Need a simple way to avoid dessert? Go outside. Researchers in the UK found that taking a short walk can weaken chocolate cravings. In the study, regular chocolate eaters refrained from eating the treat for 3 days and then either took a 15-minute walk or stayed idle. The strollers' cravings dropped by 12 percent after a walk, but those of the couch potatoes intensified. "Like chocolate, exercise may increase the levels of feel-good chemicals in your brain, reducing a desire for sweets," says study author Adrian Taylor, PhD.

Resist the Blob Mentality


Your dining partner could be making you fat. Researchers from Eastern Illinois University have discovered that people consume 65 percent more calories when they eat with a person who opts for seconds than when they dine with a companion who doesn't. "Just being aware of it can help you avoid becoming a victim," says nutrition advisor Jonny Bowden, PhD. Instead of taking seconds, opt for a cup of herbal tea after you finish your main course. It will keep your mouth busy while providing a refreshing, no-calorie end to your meal.

Write Off the Pounds


Hold yourself accountable: In a 13-week study, dieters who kept a food record for 3 weeks or longer lost 3½ pounds more than those who didn't, say researchers at the University of Arkansas. And over the long term, this strategy may be even more important for enhancing your results. "Keeping a detailed account of what you eat helps you learn how to accurately estimate portion sizes," says Men's Health weight loss coach, Alan Aragon, MS. To eyeball calories like an expert, log and analyze your daily meals for at least 2 weeks on a free Web site such as

Ignore Your Server


Eastern Illinois University scientists found that people ate 85 percent more bread when their server offered them seconds. "Blame social pressure," says study advisor Karla Kennedy Hagan, PhD. "It's harder for people to decline an offer when it comes directly from another person." Your best bet? Order soup and pass on the breadbasket altogether.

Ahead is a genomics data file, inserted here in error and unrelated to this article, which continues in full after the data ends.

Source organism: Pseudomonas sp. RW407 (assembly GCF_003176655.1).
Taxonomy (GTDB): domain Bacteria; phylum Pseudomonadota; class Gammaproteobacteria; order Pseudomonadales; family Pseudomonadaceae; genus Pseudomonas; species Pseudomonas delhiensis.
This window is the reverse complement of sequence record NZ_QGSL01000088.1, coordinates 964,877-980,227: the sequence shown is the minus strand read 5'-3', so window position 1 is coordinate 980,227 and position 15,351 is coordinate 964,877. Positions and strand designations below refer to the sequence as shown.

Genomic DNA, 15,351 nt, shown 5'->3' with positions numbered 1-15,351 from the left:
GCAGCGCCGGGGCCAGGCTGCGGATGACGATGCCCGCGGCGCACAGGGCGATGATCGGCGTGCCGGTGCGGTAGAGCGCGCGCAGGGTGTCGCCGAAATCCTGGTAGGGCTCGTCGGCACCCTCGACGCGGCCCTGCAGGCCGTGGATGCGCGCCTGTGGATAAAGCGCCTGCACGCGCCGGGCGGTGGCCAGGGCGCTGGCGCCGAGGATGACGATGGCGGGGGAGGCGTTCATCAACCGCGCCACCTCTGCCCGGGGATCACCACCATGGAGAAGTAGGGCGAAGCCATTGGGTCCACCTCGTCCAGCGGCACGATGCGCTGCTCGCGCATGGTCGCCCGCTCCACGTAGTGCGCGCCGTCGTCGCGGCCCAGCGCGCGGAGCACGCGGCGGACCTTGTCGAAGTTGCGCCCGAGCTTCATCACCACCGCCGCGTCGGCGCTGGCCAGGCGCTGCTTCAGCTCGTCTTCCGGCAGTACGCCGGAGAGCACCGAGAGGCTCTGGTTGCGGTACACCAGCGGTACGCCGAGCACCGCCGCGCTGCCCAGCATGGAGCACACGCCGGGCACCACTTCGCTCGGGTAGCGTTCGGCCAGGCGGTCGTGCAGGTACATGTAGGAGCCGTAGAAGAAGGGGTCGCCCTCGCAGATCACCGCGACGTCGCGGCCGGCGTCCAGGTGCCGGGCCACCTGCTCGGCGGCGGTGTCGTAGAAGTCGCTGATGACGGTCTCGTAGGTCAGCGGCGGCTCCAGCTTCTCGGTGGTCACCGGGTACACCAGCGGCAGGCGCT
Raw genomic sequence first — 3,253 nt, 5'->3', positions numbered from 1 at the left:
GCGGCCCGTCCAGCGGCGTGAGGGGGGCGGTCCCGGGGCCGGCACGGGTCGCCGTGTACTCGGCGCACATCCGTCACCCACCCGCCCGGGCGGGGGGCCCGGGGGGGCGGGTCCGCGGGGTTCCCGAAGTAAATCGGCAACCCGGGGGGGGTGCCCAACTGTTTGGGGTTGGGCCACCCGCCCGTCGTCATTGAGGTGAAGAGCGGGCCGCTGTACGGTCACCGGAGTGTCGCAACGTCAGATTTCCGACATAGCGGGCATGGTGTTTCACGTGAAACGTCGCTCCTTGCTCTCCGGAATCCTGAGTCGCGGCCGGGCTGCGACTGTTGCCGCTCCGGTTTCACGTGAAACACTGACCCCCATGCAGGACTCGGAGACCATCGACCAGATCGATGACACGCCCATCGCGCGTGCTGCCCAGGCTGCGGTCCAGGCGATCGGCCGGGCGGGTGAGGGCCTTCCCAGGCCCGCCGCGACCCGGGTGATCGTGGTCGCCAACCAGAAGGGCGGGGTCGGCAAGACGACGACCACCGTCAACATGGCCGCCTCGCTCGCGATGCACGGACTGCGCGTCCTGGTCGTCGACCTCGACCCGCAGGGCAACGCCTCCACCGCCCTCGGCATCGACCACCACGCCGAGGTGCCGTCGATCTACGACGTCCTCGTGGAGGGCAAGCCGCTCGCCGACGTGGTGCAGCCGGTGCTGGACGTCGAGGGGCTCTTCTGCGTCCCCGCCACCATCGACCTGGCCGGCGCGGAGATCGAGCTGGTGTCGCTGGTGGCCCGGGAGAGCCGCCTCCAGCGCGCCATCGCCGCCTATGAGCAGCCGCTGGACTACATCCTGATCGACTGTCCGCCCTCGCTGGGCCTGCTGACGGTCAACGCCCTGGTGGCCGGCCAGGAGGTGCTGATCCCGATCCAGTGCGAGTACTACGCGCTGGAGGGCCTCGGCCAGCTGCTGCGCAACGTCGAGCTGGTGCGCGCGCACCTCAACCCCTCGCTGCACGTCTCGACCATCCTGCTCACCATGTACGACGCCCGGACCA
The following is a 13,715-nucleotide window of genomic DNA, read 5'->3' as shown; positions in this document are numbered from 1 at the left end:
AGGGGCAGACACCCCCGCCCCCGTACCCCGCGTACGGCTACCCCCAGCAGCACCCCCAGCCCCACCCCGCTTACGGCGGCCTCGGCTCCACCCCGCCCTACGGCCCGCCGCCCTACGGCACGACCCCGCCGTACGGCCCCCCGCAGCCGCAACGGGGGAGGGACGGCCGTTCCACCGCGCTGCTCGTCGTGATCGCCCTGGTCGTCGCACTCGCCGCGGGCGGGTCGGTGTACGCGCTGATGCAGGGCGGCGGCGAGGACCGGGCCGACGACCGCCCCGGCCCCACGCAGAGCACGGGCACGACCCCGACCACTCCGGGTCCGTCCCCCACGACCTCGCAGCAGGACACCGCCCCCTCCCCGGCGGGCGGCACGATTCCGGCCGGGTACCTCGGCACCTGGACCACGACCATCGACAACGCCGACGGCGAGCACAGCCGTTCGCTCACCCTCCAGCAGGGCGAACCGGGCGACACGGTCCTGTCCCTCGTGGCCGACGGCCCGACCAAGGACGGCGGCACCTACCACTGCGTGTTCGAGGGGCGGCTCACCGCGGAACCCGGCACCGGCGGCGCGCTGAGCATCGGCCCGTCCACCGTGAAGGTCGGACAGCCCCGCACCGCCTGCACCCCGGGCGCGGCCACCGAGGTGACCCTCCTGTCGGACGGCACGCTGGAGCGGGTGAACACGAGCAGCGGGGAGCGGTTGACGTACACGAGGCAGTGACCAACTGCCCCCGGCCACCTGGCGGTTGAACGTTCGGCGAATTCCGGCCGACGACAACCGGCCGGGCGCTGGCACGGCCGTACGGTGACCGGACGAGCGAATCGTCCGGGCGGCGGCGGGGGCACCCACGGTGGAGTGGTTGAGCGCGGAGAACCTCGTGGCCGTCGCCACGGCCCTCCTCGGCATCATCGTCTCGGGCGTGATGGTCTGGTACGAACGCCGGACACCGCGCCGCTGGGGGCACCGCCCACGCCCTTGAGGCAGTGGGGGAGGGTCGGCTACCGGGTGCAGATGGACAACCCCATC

Order the Small

That "medium" soda may actually be a large. Duke University researchers have discovered that some fast-food chains are encouraging customers to buy larger soft drinks—which justifies higher prices—by increasing the number of ounces in all sizes of drinks. They know what you may not: Most people subconsciously pick the middle option without considering the actual amount, says study author Richard Staelin, PhD. Remember, 8 ounces is one serving.

Watch Out for Weekends

A study in the journal Obesity reveals that people eat an average of 236 more calories on Saturday than on any given weekday. Blame it on the break from your usual routine. "Since your day is not as structured on the weekends, neither are your eating habits," says study author Susan Racette, PhD.

Don't Clean Your Plate

In a Cornell University study, the heaviest men said they stopped eating when they thought they had consumed the "normal" amount—for example, a heaping restaurant entrée—instead of when they started to feel full. "Focusing on the food left on your plate and not what's in your stomach influences you to keep eating," says study author Brian Wansink, PhD.

Drink More Water


Thirst can masquerade as hunger, which is one reason dieters should stay hydrated. Now German researchers have found another reason: Water fuels your body's fat burners. For 90 minutes after drinking 16 ounces of chilled water, adults saw their metabolisms rise by 24 percent over their average rates. The increase is partly attributed to the energy your body generates to warm the water during digestion.

Cut Up Your Food


Japanese researchers recently proved what dietitians have been saying for years: Slicing your food into strips or chunks may help you eat less. Study participants who compared equal amounts of sliced and whole vegetables rated the sliced serving as much as 27 percent larger. The end result: Believing that you are eating a larger portion of food causes you to feel more satisfied with fewer calories. To blast even more fat fast, check out this essential list of the 20 Foods That Turn Back Your Metabolic Clock.

Eat This, Not That!
Inspired by The New York Times best-selling book series, Eat This, Not That! is a brand that's comprised of an award-winning team of journalists and board-certified experts, doctors, nutritionists, chefs, personal trainers, and dietitians who work together to bring you accurate, timely, informative, and actionable content on food, nutrition, dieting, weight loss, health, wellness, and more. Read more about Eat This